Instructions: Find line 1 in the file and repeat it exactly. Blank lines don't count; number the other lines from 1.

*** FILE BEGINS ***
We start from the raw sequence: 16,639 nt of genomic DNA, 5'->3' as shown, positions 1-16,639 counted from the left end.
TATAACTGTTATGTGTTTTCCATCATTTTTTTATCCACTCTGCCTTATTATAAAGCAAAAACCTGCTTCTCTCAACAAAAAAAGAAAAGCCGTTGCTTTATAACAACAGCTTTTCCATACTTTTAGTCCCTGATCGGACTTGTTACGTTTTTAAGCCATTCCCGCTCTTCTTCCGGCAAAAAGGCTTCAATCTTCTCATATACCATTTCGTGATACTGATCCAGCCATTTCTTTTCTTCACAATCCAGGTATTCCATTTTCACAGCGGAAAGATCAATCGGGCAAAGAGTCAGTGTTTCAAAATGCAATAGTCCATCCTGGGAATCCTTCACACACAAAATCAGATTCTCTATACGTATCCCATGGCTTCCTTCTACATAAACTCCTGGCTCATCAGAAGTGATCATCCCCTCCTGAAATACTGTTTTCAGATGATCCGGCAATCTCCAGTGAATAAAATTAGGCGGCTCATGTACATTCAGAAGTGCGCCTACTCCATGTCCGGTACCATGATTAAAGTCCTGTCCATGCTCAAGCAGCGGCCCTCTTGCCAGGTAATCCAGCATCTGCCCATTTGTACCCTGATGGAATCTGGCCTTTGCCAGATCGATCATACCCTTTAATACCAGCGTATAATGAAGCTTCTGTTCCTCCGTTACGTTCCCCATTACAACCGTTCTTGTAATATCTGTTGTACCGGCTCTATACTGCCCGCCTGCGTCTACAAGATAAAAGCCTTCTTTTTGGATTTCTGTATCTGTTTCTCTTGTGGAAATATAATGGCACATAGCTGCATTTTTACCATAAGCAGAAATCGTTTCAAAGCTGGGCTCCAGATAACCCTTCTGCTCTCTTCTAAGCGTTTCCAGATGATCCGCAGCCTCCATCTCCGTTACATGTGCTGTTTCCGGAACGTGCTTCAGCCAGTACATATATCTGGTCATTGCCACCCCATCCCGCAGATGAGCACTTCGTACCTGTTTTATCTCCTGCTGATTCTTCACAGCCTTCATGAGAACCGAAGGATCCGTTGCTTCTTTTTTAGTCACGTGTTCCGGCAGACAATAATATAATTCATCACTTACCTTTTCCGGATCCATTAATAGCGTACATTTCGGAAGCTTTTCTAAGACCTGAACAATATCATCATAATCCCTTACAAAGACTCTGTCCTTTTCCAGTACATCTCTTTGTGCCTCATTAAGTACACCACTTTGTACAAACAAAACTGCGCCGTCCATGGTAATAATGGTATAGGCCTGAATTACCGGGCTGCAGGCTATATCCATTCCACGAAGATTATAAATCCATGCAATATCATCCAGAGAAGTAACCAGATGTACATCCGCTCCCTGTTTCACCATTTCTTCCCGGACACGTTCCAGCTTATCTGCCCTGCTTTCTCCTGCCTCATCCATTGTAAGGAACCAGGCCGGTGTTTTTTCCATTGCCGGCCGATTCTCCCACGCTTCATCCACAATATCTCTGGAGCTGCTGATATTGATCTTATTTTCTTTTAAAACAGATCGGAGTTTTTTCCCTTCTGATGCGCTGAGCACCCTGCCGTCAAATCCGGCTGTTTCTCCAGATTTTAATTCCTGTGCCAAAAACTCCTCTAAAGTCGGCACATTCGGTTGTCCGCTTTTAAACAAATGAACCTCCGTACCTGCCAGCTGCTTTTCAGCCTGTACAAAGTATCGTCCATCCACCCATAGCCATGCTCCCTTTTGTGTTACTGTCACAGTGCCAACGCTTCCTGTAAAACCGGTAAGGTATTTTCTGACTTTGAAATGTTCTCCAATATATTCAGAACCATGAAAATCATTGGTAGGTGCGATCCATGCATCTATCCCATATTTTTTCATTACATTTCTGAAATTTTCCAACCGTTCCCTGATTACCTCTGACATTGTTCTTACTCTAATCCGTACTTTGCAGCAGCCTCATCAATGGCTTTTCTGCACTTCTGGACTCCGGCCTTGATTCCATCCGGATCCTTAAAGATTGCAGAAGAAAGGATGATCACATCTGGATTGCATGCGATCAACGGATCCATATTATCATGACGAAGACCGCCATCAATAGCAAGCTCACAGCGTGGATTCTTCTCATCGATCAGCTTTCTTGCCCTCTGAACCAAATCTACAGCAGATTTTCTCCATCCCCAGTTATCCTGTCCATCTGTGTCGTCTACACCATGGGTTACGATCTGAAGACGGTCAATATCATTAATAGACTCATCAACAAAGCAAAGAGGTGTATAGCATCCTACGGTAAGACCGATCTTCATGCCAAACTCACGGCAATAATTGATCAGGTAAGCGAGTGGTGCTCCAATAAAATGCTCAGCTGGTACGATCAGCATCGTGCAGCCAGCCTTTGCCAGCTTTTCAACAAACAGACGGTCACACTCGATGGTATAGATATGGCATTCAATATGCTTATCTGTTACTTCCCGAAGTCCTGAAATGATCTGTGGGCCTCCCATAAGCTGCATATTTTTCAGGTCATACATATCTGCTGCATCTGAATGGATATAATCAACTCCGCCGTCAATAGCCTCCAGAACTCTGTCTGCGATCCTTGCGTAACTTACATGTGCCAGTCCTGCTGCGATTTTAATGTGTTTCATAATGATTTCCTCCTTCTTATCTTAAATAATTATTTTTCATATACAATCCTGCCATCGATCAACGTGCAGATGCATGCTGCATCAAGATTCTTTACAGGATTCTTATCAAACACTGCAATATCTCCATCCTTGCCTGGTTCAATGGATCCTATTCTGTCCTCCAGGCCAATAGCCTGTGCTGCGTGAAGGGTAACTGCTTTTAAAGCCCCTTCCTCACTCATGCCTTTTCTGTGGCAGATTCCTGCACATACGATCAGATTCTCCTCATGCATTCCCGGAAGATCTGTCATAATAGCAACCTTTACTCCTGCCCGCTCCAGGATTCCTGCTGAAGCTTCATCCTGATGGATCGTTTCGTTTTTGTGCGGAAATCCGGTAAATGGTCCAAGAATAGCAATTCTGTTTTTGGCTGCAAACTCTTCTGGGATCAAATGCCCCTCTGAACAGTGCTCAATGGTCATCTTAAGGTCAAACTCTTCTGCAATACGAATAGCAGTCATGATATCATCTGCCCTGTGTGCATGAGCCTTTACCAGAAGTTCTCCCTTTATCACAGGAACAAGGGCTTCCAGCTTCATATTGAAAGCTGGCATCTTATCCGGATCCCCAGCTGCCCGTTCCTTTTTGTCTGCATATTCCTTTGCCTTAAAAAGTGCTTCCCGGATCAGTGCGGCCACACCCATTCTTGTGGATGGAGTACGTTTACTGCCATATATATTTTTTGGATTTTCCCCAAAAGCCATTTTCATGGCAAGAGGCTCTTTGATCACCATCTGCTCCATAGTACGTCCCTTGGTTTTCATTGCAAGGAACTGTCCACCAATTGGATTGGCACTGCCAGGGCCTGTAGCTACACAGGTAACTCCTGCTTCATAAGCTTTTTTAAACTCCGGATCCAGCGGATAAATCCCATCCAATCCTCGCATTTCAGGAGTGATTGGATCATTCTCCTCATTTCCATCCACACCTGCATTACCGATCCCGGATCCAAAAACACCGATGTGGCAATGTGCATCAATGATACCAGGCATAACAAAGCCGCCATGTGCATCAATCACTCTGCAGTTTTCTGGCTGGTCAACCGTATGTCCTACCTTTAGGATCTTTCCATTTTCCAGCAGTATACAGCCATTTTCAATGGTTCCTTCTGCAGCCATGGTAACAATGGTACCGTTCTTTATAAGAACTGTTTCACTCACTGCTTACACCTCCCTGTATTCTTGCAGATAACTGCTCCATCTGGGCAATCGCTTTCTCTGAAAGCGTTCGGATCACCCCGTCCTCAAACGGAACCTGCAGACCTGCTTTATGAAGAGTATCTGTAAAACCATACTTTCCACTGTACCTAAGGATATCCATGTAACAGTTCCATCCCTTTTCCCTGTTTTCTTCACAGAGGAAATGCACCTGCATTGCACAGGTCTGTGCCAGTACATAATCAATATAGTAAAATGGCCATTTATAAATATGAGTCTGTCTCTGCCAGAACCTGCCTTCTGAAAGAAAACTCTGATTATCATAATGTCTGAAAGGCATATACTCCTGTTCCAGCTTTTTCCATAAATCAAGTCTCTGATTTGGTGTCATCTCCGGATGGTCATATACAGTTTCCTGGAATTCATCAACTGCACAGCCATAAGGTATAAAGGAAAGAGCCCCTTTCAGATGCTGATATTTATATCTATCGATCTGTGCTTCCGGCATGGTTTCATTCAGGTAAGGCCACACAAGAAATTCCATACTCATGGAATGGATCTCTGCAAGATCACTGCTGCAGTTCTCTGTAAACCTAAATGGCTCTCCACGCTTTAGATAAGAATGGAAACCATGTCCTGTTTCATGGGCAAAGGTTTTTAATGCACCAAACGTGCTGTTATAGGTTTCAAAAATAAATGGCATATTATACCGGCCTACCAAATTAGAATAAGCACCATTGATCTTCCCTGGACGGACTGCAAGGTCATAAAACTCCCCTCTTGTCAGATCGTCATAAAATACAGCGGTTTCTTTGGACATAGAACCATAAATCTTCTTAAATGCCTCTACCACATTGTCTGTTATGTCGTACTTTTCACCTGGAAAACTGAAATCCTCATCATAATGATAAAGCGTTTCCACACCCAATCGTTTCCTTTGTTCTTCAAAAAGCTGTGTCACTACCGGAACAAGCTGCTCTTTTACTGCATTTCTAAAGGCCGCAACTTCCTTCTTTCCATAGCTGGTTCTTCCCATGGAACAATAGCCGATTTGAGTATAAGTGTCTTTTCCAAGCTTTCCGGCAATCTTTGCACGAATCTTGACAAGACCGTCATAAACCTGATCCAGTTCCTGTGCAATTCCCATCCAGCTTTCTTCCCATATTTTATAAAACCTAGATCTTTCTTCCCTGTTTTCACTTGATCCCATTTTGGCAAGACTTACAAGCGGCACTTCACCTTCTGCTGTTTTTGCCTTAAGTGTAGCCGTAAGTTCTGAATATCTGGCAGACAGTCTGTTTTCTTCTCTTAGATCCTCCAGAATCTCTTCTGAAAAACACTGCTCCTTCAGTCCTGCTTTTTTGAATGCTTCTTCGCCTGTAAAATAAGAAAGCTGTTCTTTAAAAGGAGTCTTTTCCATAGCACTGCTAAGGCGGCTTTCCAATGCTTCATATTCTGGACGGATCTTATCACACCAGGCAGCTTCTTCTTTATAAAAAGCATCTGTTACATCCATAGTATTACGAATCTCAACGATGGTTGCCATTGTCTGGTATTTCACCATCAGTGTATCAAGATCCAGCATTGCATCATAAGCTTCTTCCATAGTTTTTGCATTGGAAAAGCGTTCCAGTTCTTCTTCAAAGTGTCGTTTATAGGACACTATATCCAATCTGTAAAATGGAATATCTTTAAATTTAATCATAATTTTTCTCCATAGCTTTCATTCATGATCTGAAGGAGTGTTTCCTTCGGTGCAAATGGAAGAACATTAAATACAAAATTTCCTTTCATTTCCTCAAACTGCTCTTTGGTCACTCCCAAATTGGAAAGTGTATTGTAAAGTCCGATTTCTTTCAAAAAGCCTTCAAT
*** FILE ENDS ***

We start from the raw sequence: 16,639 nt of genomic DNA, 5'->3' as shown, positions 1-16,639 counted from the left end.